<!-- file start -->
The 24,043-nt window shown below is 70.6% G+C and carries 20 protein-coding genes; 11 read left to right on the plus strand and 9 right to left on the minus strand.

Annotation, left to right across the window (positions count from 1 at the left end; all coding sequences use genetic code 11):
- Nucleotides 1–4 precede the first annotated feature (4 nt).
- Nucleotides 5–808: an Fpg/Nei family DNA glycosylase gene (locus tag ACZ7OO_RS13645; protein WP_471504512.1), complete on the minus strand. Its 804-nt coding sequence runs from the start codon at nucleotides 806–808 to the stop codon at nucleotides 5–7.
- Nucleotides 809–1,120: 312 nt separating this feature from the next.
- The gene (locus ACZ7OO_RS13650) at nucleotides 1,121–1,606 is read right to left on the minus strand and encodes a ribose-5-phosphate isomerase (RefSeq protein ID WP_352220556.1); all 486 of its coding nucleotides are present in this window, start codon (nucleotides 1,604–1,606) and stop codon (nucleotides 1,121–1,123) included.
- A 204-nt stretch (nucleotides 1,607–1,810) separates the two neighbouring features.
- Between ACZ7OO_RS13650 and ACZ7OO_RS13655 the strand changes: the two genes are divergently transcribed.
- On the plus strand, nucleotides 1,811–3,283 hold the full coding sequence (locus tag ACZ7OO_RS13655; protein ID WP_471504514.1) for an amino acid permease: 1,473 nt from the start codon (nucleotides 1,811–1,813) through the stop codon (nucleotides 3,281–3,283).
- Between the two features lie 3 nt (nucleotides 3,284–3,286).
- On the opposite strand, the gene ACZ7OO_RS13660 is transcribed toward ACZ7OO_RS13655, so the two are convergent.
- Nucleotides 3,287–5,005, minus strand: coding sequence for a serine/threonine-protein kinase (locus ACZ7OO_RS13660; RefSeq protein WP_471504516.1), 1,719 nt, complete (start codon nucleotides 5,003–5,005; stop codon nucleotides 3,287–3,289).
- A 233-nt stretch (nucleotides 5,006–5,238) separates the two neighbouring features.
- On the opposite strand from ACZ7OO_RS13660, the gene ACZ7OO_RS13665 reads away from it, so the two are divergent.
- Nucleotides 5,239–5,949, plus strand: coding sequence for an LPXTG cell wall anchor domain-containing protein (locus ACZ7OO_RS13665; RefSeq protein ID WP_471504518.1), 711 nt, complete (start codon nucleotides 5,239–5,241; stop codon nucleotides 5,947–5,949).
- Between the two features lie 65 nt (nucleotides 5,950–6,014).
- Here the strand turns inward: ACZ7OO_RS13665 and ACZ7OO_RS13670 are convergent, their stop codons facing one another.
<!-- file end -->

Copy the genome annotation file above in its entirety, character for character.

The 24,043-nt window shown below is 70.6% G+C and carries 20 protein-coding genes; 11 read left to right on the plus strand and 9 right to left on the minus strand.

Annotation, left to right across the window (positions count from 1 at the left end; all coding sequences use genetic code 11):
- Nucleotides 1–4 precede the first annotated feature (4 nt).
- Nucleotides 5–808: an Fpg/Nei family DNA glycosylase gene (locus tag ACZ7OO_RS13645; protein WP_471504512.1), complete on the minus strand. Its 804-nt coding sequence runs from the start codon at nucleotides 806–808 to the stop codon at nucleotides 5–7.
- Nucleotides 809–1,120: 312 nt separating this feature from the next.
- The gene (locus ACZ7OO_RS13650) at nucleotides 1,121–1,606 is read right to left on the minus strand and encodes a ribose-5-phosphate isomerase (RefSeq protein ID WP_352220556.1); all 486 of its coding nucleotides are present in this window, start codon (nucleotides 1,604–1,606) and stop codon (nucleotides 1,121–1,123) included.
- A 204-nt stretch (nucleotides 1,607–1,810) separates the two neighbouring features.
- Between ACZ7OO_RS13650 and ACZ7OO_RS13655 the strand changes: the two genes are divergently transcribed.
- On the plus strand, nucleotides 1,811–3,283 hold the full coding sequence (locus tag ACZ7OO_RS13655; protein ID WP_471504514.1) for an amino acid permease: 1,473 nt from the start codon (nucleotides 1,811–1,813) through the stop codon (nucleotides 3,281–3,283).
- Between the two features lie 3 nt (nucleotides 3,284–3,286).
- On the opposite strand, the gene ACZ7OO_RS13660 is transcribed toward ACZ7OO_RS13655, so the two are convergent.
- Nucleotides 3,287–5,005, minus strand: coding sequence for a serine/threonine-protein kinase (locus ACZ7OO_RS13660; RefSeq protein WP_471504516.1), 1,719 nt, complete (start codon nucleotides 5,003–5,005; stop codon nucleotides 3,287–3,289).
- A 233-nt stretch (nucleotides 5,006–5,238) separates the two neighbouring features.
- On the opposite strand from ACZ7OO_RS13660, the gene ACZ7OO_RS13665 reads away from it, so the two are divergent.
- Nucleotides 5,239–5,949, plus strand: coding sequence for an LPXTG cell wall anchor domain-containing protein (locus ACZ7OO_RS13665; RefSeq protein ID WP_471504518.1), 711 nt, complete (start codon nucleotides 5,239–5,241; stop codon nucleotides 5,947–5,949).
- Between the two features lie 65 nt (nucleotides 5,950–6,014).
- Here the strand turns inward: ACZ7OO_RS13665 and ACZ7OO_RS13670 are convergent, their stop codons facing one another.